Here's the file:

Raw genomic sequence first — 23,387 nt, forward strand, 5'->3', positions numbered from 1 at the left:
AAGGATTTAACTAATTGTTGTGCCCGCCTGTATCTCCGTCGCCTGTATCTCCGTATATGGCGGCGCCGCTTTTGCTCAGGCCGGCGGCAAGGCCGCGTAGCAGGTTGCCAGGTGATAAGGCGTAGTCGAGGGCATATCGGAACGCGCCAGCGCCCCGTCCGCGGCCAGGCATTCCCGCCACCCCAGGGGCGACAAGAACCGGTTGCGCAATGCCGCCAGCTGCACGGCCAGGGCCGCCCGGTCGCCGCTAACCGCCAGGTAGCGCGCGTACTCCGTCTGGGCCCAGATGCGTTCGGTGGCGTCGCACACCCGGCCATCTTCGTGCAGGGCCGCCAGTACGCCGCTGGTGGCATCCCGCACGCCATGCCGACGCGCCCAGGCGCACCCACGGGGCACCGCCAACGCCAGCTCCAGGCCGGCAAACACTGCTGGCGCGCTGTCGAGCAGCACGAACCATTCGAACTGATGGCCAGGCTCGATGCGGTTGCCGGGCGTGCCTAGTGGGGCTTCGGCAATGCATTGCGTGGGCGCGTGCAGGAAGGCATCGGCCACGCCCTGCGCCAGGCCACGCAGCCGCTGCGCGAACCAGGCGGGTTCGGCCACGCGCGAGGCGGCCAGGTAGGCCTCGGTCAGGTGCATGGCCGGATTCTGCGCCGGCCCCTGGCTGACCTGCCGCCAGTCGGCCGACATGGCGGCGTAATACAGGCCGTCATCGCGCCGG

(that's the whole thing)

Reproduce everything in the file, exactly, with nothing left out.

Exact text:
Raw genomic sequence first — 23,387 nt, forward strand, 5'->3', positions numbered from 1 at the left:
AAGGATTTAACTAATTGTTGTGCCCGCCTGTATCTCCGTCGCCTGTATCTCCGTATATGGCGGCGCCGCTTTTGCTCAGGCCGGCGGCAAGGCCGCGTAGCAGGTTGCCAGGTGATAAGGCGTAGTCGAGGGCATATCGGAACGCGCCAGCGCCCCGTCCGCGGCCAGGCATTCCCGCCACCCCAGGGGCGACAAGAACCGGTTGCGCAATGCCGCCAGCTGCACGGCCAGGGCCGCCCGGTCGCCGCTAACCGCCAGGTAGCGCGCGTACTCCGTCTGGGCCCAGATGCGTTCGGTGGCGTCGCACACCCGGCCATCTTCGTGCAGGGCCGCCAGTACGCCGCTGGTGGCATCCCGCACGCCATGCCGACGCGCCCAGGCGCACCCACGGGGCACCGCCAACGCCAGCTCCAGGCCGGCAAACACTGCTGGCGCGCTGTCGAGCAGCACGAACCATTCGAACTGATGGCCAGGCTCGATGCGGTTGCCGGGCGTGCCTAGTGGGGCTTCGGCAATGCATTGCGTGGGCGCGTGCAGGAAGGCATCGGCCACGCCCTGCGCCAGGCCACGCAGCCGCTGCGCGAACCAGGCGGGTTCGGCCACGCGCGAGGCGGCCAGGTAGGCCTCGGTCAGGTGCATGGCCGGATTCTGCGCCGGCCCCTGGCTGACCTGCCGCCAGTCGGCCGACATGGCGGCGTAATACAGGCCGTCATCGCGCCGG